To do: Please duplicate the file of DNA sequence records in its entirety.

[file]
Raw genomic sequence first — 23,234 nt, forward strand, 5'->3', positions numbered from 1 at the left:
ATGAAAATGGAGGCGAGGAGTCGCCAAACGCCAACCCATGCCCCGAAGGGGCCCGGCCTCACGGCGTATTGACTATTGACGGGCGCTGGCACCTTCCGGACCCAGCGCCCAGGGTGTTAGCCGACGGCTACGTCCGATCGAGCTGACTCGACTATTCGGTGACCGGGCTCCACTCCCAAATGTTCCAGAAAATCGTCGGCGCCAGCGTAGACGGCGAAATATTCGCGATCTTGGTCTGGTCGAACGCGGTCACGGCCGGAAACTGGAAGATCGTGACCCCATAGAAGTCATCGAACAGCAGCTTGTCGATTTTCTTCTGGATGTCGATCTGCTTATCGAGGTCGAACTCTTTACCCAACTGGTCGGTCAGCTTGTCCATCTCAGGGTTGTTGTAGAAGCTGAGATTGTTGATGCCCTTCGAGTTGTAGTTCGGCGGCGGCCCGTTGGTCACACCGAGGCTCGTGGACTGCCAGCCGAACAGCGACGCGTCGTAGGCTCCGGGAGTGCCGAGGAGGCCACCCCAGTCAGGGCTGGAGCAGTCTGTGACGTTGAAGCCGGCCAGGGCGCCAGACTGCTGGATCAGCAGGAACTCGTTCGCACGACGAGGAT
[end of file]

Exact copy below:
Raw genomic sequence first — 23,234 nt, forward strand, 5'->3', positions numbered from 1 at the left:
ATGAAAATGGAGGCGAGGAGTCGCCAAACGCCAACCCATGCCCCGAAGGGGCCCGGCCTCACGGCGTATTGACTATTGACGGGCGCTGGCACCTTCCGGACCCAGCGCCCAGGGTGTTAGCCGACGGCTACGTCCGATCGAGCTGACTCGACTATTCGGTGACCGGGCTCCACTCCCAAATGTTCCAGAAAATCGTCGGCGCCAGCGTAGACGGCGAAATATTCGCGATCTTGGTCTGGTCGAACGCGGTCACGGCCGGAAACTGGAAGATCGTGACCCCATAGAAGTCATCGAACAGCAGCTTGTCGATTTTCTTCTGGATGTCGATCTGCTTATCGAGGTCGAACTCTTTACCCAACTGGTCGGTCAGCTTGTCCATCTCAGGGTTGTTGTAGAAGCTGAGATTGTTGATGCCCTTCGAGTTGTAGTTCGGCGGCGGCCCGTTGGTCACACCGAGGCTCGTGGACTGCCAGCCGAACAGCGACGCGTCGTAGGCTCCGGGAGTGCCGAGGAGGCCACCCCAGTCAGGGCTGGAGCAGTCTGTGACGTTGAAGCCGGCCAGGGCGCCAGACTGCTGGATCAGCAGGAACTCGTTCGCACGACGAGGAT